BEIJING (BLOOMBERG) – Australia’s winemakers have been hit by a second Chinese government probe, as trade tensions between the countries escalate.
China has started an anti-subsidy probe into wines in containers holding 2 litres or less from Australia, according to a statement on the Ministry of Commerce website.
The announcement comes less than two weeks after China, the biggest international buyer of Australian wine, said it had started an anti-dumping investigation into the same product.
Ties between the two trading partners have increasingly frayed in recent years.
In addition to banning Huawei Technologies Co from participating in Australia’s 5G network, Australia’s push for an independent inquiry into the origins of the Covid-19 outbreak sparked a Chinese backlash.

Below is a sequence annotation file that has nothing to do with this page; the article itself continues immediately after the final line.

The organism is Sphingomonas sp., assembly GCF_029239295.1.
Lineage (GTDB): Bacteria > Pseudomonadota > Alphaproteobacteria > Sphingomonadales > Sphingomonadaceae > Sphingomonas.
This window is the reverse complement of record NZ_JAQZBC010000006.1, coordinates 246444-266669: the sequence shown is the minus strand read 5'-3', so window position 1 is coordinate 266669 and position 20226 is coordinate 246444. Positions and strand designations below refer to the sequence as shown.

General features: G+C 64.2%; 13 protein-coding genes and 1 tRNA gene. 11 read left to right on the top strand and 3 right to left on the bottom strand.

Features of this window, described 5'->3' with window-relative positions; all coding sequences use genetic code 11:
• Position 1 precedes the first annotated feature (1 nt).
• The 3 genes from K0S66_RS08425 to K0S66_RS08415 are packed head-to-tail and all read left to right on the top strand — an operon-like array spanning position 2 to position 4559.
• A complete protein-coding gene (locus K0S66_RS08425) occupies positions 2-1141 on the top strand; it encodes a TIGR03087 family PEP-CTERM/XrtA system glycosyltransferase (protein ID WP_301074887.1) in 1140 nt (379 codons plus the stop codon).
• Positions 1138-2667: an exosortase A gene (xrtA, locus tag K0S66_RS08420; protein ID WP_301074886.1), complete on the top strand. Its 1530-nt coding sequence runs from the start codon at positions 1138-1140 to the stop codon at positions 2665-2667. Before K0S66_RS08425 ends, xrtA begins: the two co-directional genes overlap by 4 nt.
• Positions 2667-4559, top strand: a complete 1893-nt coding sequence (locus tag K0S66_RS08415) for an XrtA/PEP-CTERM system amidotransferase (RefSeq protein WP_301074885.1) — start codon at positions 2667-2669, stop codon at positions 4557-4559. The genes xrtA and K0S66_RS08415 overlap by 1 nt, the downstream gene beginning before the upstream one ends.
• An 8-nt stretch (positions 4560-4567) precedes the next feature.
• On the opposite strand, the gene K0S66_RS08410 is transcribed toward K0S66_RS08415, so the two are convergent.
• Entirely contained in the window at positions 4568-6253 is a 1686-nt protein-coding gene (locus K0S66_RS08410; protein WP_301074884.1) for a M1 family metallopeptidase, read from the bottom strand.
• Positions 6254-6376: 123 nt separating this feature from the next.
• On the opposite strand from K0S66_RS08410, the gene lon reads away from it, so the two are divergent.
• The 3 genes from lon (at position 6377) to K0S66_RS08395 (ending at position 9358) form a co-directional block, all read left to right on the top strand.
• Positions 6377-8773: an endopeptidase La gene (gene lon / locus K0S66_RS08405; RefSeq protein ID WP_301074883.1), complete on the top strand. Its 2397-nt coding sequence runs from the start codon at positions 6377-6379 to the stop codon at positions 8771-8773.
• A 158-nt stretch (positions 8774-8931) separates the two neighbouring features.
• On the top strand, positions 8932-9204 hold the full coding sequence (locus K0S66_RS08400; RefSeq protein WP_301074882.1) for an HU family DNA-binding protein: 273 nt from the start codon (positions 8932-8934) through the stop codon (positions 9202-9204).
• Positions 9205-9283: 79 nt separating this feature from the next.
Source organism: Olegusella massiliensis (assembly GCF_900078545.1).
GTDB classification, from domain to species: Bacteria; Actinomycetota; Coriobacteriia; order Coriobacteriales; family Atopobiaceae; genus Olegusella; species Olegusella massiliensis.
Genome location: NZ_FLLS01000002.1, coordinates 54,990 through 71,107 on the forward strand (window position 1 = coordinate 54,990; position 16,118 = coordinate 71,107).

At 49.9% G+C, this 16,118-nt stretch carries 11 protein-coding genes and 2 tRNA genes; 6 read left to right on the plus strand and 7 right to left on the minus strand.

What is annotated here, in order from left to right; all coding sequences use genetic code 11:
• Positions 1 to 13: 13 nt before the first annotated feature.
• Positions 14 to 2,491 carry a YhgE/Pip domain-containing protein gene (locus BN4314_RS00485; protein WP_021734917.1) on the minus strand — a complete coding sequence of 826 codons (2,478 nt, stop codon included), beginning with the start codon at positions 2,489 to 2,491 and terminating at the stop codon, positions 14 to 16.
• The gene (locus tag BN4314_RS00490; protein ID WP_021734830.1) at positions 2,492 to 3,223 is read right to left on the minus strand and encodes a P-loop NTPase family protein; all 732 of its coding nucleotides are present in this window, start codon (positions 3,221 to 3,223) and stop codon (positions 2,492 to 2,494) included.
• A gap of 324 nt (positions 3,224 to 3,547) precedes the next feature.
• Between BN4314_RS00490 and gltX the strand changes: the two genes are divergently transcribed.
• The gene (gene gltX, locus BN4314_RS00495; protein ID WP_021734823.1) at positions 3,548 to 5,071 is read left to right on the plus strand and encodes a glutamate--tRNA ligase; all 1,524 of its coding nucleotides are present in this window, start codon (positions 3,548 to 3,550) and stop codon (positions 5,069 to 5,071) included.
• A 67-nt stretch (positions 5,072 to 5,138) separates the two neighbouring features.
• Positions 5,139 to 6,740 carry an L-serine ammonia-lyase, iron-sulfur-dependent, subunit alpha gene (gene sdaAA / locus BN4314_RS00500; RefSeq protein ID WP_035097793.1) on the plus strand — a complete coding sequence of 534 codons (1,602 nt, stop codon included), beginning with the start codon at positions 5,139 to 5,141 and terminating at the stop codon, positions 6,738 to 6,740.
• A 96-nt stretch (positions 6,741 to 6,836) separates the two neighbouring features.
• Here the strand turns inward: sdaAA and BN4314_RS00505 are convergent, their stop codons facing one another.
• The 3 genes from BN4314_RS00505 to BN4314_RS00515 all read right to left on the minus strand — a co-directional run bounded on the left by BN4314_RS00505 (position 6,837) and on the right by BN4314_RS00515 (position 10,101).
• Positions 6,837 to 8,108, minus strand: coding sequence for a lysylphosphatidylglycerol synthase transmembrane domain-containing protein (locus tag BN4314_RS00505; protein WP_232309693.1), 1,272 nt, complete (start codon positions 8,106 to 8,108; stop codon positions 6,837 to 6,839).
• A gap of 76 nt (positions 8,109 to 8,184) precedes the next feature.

China halted some beef imports earlier this year, with a fifth meatworks banned from shipping product there just last week.
It also put tariffs of more than 80 per cent on Australia’s barley exports in May after the conclusion of earlier anti-dumping and anti-subsidy probes.
In addition, the Chinese ambassador to Canberra said in April that Chinese consumers might choose to boycott the nation’s exports because of strained relations, a comment that was seen as a threat in Australia.
The wine subsidy probe is due to end by Aug 31, 2021 and can be extended to Feb 28, 2022, according to the statement.
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